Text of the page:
Maybe the problem is that Donald Trump is the most glaring example of what has become of presidential politics, especially since Sarah Palin, which is that in a country in which celebrity is currency, the stage is too big to avoid attracting people who are not at all interested in public service, to put it kindly.

But the show must go on.


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Thursday, May 28, 2015

Sen. Sanders will allow liberals to feel good about themselves

By Richard Barry

Politico has a story today that Democrats see Sen. Bernie Sanders as the greatest threat amongst potential challengers to Hillary Clinton for the party's presidential nomination. This is another way of saying that she is not going to be challenged at all, not at least as far as winning and losing goes.

But that's not the point. The point is that the party faithful, and those others desperate to stop the Republicans from retaking the White House are fine with Hillary. That support probably runs the gamut from real enthusiasm, though I haven't seen a lot of that, to meh. But Hillary's the one.

What that means is that we are, in a sense, going through the motions. Who better to go through the motions with than Sen. Sanders who will actually make things interesting by allowing Democrats to have a real internal dialogue about how progressive they really want to be. 

When that's over, liberal to liberal-ish voters can pat themselves on the back knowing the conversation they just had will have virtually no adverse impact on Hillary Clinton's ability to win the presidency.

This also means there is no room left for candidates like Martin O'Malley who will position himself slightly to the left of Mrs. Clinton, but not so far as to really mix things up. He's really just an annoyance, in part because under other circumstances he could have been a credible contender. In this election cycle that makes him an unnecessary distraction.

Bottom line is that Sen. Sanders will make many Democrats feel a little bit better about themselves, knowing they talked about some real transformative issues without any risk. Other than how to ensure Hillary Clinton beats whoever the Republicans put up, no other conversations are particularly welcome.

And, by the way, liberals really like to feel good about themselves.


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Wednesday, May 27, 2015

Come on, Bernie. Stick to the issues

By Richard Barry

I like Sen. Bernie Sanders. I like the issues he's raising and how he's doing it.  I'm glad he's in the race and I'm sure I'll be saying some nice things about him in the coming months.

Sure, he says he doesn't begrudge her the money she is making in speeches, but it does suggest to him, he said in an interview, that she therefore couldn't understand what working stiffs have to go through to make ends meet, or those struggling to feed their families.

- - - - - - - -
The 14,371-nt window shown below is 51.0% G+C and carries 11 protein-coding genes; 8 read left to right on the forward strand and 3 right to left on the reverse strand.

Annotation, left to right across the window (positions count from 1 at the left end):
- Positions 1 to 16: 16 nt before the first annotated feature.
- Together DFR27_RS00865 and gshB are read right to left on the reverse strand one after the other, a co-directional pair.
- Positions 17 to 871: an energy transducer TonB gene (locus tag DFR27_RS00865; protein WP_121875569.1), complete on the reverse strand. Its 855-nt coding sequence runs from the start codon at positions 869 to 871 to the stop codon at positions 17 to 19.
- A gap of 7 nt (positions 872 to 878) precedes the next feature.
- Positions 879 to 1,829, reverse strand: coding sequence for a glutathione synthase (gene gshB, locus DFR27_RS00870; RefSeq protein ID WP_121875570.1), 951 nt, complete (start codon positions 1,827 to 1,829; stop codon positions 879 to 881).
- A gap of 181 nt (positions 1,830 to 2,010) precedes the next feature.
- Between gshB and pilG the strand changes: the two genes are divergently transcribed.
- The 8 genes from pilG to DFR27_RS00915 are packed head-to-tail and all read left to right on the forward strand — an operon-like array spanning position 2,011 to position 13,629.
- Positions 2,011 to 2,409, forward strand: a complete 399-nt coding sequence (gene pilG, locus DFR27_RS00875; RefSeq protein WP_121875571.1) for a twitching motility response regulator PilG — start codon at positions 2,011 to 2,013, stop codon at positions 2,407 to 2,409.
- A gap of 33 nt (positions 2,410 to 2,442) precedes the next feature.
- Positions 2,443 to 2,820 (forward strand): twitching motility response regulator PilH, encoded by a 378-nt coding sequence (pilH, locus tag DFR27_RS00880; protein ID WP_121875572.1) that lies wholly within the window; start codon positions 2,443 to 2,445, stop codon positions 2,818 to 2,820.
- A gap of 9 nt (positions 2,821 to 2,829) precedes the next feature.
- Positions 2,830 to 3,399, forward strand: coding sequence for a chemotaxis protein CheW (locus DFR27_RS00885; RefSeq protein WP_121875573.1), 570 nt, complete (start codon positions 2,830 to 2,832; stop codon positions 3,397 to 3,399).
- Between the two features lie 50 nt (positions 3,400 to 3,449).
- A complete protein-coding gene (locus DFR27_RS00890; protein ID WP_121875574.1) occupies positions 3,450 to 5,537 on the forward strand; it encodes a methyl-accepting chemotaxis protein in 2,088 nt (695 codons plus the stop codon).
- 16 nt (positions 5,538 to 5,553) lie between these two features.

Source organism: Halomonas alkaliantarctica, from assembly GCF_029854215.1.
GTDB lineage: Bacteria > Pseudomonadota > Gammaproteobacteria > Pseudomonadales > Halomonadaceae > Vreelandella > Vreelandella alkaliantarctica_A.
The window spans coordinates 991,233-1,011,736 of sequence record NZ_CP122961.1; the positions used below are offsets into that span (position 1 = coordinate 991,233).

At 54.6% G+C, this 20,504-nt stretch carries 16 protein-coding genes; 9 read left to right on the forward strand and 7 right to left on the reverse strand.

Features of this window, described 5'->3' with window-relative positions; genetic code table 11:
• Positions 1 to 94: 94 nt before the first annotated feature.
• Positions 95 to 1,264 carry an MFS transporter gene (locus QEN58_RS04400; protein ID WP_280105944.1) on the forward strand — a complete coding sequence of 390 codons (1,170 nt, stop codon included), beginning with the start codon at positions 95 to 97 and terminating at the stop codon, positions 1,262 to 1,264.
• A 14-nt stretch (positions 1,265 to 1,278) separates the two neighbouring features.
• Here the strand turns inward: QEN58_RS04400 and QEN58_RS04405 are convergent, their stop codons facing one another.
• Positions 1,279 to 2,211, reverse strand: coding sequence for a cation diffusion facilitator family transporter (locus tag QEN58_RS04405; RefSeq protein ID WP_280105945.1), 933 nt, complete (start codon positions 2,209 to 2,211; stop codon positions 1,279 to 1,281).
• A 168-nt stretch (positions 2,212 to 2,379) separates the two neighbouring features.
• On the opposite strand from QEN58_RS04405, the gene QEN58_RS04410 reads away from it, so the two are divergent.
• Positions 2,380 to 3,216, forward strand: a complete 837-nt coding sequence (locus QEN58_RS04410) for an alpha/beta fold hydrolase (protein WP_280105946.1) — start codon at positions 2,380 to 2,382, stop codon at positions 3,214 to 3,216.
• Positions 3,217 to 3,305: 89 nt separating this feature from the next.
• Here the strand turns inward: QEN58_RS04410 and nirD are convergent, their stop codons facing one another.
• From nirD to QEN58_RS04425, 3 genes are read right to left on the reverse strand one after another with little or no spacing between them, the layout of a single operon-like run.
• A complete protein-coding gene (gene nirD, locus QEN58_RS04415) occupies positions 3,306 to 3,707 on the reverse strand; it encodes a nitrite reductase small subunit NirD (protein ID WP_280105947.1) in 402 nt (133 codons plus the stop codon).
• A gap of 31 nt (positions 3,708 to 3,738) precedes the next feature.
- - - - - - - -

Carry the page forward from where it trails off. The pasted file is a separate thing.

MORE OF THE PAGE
“When you hustle money like that, you don’t sit in restaurants like this,” he said. “You sit in restaurants where you’re spending—I don’t know what they spend—hundreds of dollars for dinner and so forth. That’s the world that you’re accustomed to, and that’s the world view that you adopt. You’re not worrying about a kid three blocks away from here whose mom can’t afford to feed him.”

But “that type of wealth has the potential to isolate you from the reality of the world,” Sanders added, mentioning a growing disconnect and anger at the establishment that he has noticed at gatherings in Austin, Las Vegas, Chicago and the early voting states of Iowa and New Hampshire.

Maybe one could claim this isn't a personal attack, that it's a legitimate concern her policies won't go as far to help people in need because she doesn't understand them. But it's a personal attack. And Bernie, you said you wouldn't go there.

For whatever reason, politics frequently doesn't work that way. Presidents who have come from wealth or become very wealthy, like FDR, JFK, and LBJ, were very concerned about the poor. Ronald Reagan came from humble beginnings and turned into Ronald Reagan.

I have no doubt that Sen. Sanders himself cares deeply about working people and the less fortunate, but he's a United States Senator and I'll bet in a typical day eats quite well. Who cares?

This is nonsense.


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Down ticket, up ticket

By Richard Barry

One of the issues political outsiders don't typically concern themselves with is the thought process that goes into deciding to run for office from election cycle to election cycle, particularly in down ticket races.

In 2016, with Hillary Clinton the likely Democratic presidential nominee, and a strong one at that, the party should be able to attract significant numbers of A-list candidates encouraged to run based on a calculation of the value of Mrs. Clinton's coattails.
Democrats don’t expect to retake the House in 2016, but they understand the need to field competitive candidates to chip away at the Republicans’ historic majority. In part, that’s why the Clinton campaign and its allies have begun talking up her efforts to build an infrastructure in all 50 states, an organizational show of strength that could encourage wary prospects to run for Republican-held House seats — even in states that aren’t competitive in the Electoral College.